The disease devil facial tumour disease (DFTD) was first observed in northeastern Tasmania in 1996. Since then, nearly hit 95 percent of the animals it infected. More than 90 percent of the population was lost. The disease spreads when the devils meet in the face biting. That bite is for the animals and a way to socialize and dominance to enforce. After the bite forms a hard tumor around the neck or the face. The tumor is so strong, that the jawbone can break down. Infected animals die after six to 24 months.Read also Can group of Tasmanian devils kind of save it from ruin?
the purchase was in 2014, a second contagious cancer (DFT2) discovered in wild populations in the south of Tasmania. the
Natural selection tries to correct the problem yourself.Dr. Rodrigo Hamede, University of Tasmania,
over The past five to six years to have some Tasmanian devils, however, have a higher tolerance for infections and even a better developed resistance, without human intervention. “Natural selection is trying to correct the problem yourself by to give preference to those with a tumor can survive, so today we have more hope than ever before,” says dr. Rodrigo Hamede of the University of Tasmania.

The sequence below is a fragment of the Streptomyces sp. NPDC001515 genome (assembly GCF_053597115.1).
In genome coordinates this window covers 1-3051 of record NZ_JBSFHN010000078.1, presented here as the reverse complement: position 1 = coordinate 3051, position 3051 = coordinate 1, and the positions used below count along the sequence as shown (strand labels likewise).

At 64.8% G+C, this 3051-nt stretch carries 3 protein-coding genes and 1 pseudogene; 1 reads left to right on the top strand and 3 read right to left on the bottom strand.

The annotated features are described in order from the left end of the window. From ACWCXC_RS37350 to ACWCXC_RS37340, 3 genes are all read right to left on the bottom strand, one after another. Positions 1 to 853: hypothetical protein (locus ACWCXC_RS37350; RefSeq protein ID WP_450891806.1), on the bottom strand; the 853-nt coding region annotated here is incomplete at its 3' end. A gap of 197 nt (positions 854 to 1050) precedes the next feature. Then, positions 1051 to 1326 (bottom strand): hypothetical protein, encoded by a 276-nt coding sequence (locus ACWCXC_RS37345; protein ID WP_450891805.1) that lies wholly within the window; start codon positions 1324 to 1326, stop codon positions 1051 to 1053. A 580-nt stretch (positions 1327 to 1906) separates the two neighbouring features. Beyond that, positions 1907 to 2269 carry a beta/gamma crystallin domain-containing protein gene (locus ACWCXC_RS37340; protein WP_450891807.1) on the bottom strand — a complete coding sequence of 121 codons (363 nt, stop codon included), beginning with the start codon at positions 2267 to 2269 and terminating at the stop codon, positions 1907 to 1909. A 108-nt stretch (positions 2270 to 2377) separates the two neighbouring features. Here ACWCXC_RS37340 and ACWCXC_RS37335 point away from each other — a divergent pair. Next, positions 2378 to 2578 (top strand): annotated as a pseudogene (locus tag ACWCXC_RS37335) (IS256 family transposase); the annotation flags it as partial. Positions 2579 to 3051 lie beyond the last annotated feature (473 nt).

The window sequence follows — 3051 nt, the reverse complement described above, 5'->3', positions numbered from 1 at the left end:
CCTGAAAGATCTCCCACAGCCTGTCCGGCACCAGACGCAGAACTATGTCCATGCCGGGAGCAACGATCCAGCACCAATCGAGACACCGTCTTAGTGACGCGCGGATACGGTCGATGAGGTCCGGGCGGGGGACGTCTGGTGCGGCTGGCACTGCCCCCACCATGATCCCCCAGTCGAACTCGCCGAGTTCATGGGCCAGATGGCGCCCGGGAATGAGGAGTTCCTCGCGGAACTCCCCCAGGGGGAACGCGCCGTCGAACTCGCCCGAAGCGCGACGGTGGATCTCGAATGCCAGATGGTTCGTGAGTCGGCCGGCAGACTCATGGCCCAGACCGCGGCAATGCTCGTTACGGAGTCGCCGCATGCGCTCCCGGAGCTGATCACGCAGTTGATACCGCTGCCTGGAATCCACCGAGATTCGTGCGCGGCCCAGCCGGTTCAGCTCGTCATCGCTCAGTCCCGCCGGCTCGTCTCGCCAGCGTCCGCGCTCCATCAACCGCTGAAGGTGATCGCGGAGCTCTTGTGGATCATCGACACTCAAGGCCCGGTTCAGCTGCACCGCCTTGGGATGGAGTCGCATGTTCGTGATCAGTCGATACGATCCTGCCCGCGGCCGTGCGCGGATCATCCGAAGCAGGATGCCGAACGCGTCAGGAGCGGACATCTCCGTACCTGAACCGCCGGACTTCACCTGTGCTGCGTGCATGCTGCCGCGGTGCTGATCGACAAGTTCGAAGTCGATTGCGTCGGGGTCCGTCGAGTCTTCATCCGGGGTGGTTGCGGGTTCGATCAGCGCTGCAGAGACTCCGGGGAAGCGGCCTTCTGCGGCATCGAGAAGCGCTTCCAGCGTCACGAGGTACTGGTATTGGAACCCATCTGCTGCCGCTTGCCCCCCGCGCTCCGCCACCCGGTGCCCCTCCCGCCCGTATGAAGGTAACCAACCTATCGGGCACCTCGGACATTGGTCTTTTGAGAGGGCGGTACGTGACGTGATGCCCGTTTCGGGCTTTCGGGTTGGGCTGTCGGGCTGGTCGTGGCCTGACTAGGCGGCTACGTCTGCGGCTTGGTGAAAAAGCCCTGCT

in Addition, his team also are already 23 cases of tumorregressie fixed, which indicates that the Tasmanian devils are also able to fight against DFTD, and to restore.
The DNA and the genetic characteristics of the animals themselves have adapted to the contagious cancer. It is remarkable that this very quickly is what happened: in just sixteen years, or eight generations of Tasmanian devils.Will illness disappear completely?
“In the past managed we duivelpopulaties to eradication to prevent. Now, we are gradually moving over to an adaptive governance strategy, which is the selective adjustments improves, so the devils and DFTD finally coexist,” says dr Hamede.
The team of Hamede collects all ten years of information about the epidemic and worked a series of scenarios for the contamination of the devils in the wild over the next 100 years. According to 57 percent of those scenarios will DFTD gradually disappear, in 22 percent of the scenarios will the Tasmanian devils and the disease coexist.Bite is pad
“Our current hypothesis is that biting not only leads to the spread of the tumors, but also the starting point may be,” explains Max Stammnitz, of the University of Cambridge. “If the scarring in the recurring wounds is interrupted by a mutation, can this cancer be. It heals not, and is the external tissue that is then transferable can be.”
“It is a constant arms race in the adaptation between animals and diseases. We develop resistance mechanisms that pathogens be put under pressure to allow the infection to improve, “says Stammnitz.